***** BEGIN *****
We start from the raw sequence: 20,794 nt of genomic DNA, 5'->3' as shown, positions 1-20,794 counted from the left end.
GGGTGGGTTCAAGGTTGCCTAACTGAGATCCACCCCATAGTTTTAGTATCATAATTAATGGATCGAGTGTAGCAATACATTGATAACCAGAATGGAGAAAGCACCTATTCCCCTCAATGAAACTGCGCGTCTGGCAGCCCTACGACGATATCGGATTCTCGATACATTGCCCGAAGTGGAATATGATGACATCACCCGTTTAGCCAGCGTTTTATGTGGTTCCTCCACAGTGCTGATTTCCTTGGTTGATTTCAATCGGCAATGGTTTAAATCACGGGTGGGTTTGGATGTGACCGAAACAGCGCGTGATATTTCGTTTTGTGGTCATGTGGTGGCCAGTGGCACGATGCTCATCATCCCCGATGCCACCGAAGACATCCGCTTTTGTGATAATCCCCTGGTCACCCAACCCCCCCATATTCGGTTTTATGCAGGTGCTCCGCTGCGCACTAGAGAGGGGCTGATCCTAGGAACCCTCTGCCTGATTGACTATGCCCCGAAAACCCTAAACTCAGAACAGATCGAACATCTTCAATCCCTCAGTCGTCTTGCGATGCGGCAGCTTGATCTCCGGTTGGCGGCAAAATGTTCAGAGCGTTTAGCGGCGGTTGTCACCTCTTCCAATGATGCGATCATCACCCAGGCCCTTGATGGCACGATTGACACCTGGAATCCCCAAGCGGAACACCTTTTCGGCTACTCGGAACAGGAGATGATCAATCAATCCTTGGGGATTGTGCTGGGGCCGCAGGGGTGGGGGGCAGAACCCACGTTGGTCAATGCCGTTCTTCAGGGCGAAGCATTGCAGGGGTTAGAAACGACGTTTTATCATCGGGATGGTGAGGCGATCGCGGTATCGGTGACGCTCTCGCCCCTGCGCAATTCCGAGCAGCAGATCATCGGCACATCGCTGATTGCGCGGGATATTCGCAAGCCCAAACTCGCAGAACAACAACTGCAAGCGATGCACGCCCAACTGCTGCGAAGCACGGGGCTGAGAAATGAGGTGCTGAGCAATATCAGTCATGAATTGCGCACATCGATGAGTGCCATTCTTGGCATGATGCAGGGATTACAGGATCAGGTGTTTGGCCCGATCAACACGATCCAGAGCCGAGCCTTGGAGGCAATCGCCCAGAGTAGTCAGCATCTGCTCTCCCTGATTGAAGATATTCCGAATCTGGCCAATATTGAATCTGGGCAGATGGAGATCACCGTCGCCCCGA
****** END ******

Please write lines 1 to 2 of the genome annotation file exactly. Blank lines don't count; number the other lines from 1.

We start from the raw sequence: 20,794 nt of genomic DNA, 5'->3' as shown, positions 1-20,794 counted from the left end.
GGGTGGGTTCAAGGTTGCCTAACTGAGATCCACCCCATAGTTTTAGTATCATAATTAATGGATCGAGTGTAGCAATACATTGATAACCAGAATGGAGAAAGCACCTATTCCCCTCAATGAAACTGCGCGTCTGGCAGCCCTACGACGATATCGGATTCTCGATACATTGCCCGAAGTGGAATATGATGACATCACCCGTTTAGCCAGCGTTTTATGTGGTTCCTCCACAGTGCTGATTTCCTTGGTTGATTTCAATCGGCAATGGTTTAAATCACGGGTGGGTTTGGATGTGACCGAAACAGCGCGTGATATTTCGTTTTGTGGTCATGTGGTGGCCAGTGGCACGATGCTCATCATCCCCGATGCCACCGAAGACATCCGCTTTTGTGATAATCCCCTGGTCACCCAACCCCCCCATATTCGGTTTTATGCAGGTGCTCCGCTGCGCACTAGAGAGGGGCTGATCCTAGGAACCCTCTGCCTGATTGACTATGCCCCGAAAACCCTAAACTCAGAACAGATCGAACATCTTCAATCCCTCAGTCGTCTTGCGATGCGGCAGCTTGATCTCCGGTTGGCGGCAAAATGTTCAGAGCGTTTAGCGGCGGTTGTCACCTCTTCCAATGATGCGATCATCACCCAGGCCCTTGATGGCACGATTGACACCTGGAATCCCCAAGCGGAACACCTTTTCGGCTACTCGGAACAGGAGATGATCAATCAATCCTTGGGGATTGTGCTGGGGCCGCAGGGGTGGGGGGCAGAACCCACGTTGGTCAATGCCGTTCTTCAGGGCGAAGCATTGCAGGGGTTAGAAACGACGTTTTATCATCGGGATGGTGAGGCGATCGCGGTATCGGTGACGCTCTCGCCCCTGCGCAATTCCGAGCAGCAGATCATCGGCACATCGCTGATTGCGCGGGATATTCGCAAGCCCAAACTCGCAGAACAACAACTGCAAGCGATGCACGCCCAACTGCTGCGAAGCACGGGGCTGAGAAATGAGGTGCTGAGCAATATCAGTCATGAATTGCGCACATCGATGAGTGCCATTCTTGGCATGATGCAGGGATTACAGGATCAGGTGTTTGGCCCGATCAACACGATCCAGAGCCGAGCCTTGGAGGCAATCGCCCAGAGTAGTCAGCATCTGCTCTCCCTGATTGAAGATATTCCGAATCTGGCCAATATTGAATCTGGGCAGATGGAGATCACCGTCGCCCCGA